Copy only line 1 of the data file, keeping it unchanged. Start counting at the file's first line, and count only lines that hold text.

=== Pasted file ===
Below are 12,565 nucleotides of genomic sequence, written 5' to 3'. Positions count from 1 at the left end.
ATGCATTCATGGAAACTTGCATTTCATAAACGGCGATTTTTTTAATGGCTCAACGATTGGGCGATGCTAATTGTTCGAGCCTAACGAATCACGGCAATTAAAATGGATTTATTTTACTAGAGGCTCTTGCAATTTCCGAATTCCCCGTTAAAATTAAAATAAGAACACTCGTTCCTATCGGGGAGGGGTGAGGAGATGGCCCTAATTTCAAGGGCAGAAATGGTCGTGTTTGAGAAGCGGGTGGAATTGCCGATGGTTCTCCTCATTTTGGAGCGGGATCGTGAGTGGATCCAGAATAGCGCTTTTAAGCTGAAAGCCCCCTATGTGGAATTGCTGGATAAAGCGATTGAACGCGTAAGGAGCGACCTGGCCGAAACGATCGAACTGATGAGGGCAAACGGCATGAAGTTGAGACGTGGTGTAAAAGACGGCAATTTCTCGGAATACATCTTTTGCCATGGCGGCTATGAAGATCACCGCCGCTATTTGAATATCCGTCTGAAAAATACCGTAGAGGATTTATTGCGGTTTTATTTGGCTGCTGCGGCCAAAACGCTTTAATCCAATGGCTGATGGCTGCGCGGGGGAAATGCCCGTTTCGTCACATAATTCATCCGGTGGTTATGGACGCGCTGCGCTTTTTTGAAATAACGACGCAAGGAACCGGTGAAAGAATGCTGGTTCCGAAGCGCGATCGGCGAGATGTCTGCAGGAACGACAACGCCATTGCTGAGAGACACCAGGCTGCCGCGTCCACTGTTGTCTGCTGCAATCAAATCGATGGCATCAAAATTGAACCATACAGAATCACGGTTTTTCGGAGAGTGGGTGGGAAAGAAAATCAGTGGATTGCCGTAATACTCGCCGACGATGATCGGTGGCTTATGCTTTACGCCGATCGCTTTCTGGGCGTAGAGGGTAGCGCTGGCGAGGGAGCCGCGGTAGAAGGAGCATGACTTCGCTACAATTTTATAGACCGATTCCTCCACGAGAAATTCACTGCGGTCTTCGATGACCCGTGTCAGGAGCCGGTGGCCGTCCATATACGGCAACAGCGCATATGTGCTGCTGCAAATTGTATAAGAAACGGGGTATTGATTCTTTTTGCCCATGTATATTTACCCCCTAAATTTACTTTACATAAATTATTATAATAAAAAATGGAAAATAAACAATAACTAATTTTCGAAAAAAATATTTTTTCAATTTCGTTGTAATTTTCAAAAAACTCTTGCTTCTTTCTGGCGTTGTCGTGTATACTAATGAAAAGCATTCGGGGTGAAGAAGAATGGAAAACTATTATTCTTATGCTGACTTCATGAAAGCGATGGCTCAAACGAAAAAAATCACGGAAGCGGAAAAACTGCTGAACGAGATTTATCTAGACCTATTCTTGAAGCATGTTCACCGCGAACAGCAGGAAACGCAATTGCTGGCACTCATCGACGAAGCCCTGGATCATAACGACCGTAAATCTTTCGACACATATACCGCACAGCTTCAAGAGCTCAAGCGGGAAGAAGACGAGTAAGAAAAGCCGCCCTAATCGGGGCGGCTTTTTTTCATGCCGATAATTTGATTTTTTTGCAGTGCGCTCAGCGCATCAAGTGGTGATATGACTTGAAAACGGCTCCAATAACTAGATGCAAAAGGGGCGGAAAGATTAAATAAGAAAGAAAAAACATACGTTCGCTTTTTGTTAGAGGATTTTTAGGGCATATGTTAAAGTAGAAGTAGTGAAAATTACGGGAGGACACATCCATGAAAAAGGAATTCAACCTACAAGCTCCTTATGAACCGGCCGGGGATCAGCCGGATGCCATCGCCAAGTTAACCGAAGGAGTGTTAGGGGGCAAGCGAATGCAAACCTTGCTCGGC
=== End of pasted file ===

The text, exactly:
Below are 12,565 nucleotides of genomic sequence, written 5' to 3'. Positions count from 1 at the left end.